Baby

Pacifier, yes or no?

The need to suckle is instinctive! Even in the mother’s belly, the baby will bring their hand or fingers to their mouth. Once born, the baby will look for that same familiar comfort, either in a pacifier or their trusty thumb!

84% of babies use a pacifier at one point or another. Does that mean we should give them a pacifier, or not?

The pros of using a pacifier
  • It is better to suck on a pacifier than on fingers because it causes less damage to the teeth development.
  • It’s easier to control sucking on a pacifier rather than on fingers. You can throw away the pacifier at one point but you can’t get rid of a thumb!
  • According to the latest medical research, sucking on a pacifier reduces the chances of Sudden Infant Death Syndrome.
The cons of using a pacifier
  • Not using a pacifier correctly can lead to problems with breastfeeding, teeth (cavities and overbites) and even ear infections.
  • Homemade pacifiers, pacifiers dipped in a sweet liquid or pacifiers tied around the neck are not very secure and could be harmful and even deadly for a baby. If you decide to use a pacifier for your child, use it the right way.
Instructions for use
  • Make sure that breastfeeding is well established before introducing a pacifier; otherwise, it could become difficult to breastfeed. Sick, premature or hospitalized babies are an exception to this rule since they need the pacifier for self-soothing.
  • Always check if the baby is hungry, tired or bored before giving them their pacifier. Not every problem is solved with a pacifier. Feed the baby, let them take a nap or play with them!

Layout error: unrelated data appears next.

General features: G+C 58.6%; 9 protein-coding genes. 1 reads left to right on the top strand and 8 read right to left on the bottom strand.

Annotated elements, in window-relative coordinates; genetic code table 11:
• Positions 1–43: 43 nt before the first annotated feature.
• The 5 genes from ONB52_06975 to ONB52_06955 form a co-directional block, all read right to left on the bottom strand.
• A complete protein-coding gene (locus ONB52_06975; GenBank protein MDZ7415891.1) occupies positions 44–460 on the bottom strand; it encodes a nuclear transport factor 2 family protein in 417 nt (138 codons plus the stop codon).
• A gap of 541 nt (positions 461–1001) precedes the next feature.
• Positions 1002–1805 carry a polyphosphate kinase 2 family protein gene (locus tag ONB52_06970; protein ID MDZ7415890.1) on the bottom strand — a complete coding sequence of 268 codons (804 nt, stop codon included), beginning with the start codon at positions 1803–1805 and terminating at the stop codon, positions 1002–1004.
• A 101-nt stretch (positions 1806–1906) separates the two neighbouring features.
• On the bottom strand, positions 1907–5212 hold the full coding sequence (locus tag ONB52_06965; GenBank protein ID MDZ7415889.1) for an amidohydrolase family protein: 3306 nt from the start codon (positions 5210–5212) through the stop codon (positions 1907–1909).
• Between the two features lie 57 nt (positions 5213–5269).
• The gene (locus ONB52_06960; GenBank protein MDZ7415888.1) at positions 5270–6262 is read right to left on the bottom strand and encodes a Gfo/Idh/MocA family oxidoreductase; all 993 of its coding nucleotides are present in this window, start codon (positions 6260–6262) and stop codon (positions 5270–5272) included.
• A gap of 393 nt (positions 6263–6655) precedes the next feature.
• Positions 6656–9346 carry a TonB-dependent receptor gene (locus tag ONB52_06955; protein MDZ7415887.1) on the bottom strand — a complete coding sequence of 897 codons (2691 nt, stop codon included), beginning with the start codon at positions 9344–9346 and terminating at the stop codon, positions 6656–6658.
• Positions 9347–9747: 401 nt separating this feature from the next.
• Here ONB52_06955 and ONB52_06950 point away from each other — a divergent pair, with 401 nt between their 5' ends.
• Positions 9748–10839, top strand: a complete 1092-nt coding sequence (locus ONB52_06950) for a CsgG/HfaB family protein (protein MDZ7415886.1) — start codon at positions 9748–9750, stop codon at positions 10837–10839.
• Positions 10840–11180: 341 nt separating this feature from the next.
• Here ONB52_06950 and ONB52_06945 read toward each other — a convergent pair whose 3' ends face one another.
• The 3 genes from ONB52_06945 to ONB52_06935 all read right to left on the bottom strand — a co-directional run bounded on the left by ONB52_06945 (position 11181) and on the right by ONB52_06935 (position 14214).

• Before using a new pacifier, you must boil it in water for 5 minutes to sterilize it. Wait until it cools down before giving it to your baby.
  • Wash it in hot soapy water after each use to keep it clean. A recent study took 40 pacifiers and showed that 52.5% of them had traces of microorganisms.
  • Don’t put the pacifier in your mouth to “clean” it. You may pass germs on to your baby.
  • Always check to see if the pacifier is either torn or ripped before giving it to your baby. If it is, throw it out.
  • Some medication (such as painkillers, antibiotics, and vitamins) can damage the pacifier.
  • Don’t dip the pacifier in sugar or honey. These foods are bad for the teeth and cause cavities. Furthermore, honey may cause botulism, a type of infant food poisoning.
  • Don’t tie the pacifier around the baby’s neck because he or she could get strangled. Use pacifier clips with short ribbons as a safe option.
  • Don’t make your own pacifiers with the tip of a baby’s bottle, a bottle top or fabric. Your baby could choke.
  • Don’t leave an older child with a pacifier in their mouth all day long. It could affect their language development or cause dental problems.
  • Don’t let your baby chew on the pacifier. The pacifier could break and they could choke.
Breastfeeding

Many pieces of research show a strong correlation between using a pacifier and a premature breastfeeding withdrawal. The pacifier can be “confused with the breast” or preferred to the breast, especially if it was given early on before the breastfeeding was well established. La Leche League Canada highly advises against using a pacifier to replace the breast or the mother’s comforting presence. However, they explain that for first-time breastfeeding mothers, the pacifier can be useful if used correctly, in short doses and in specific situations.

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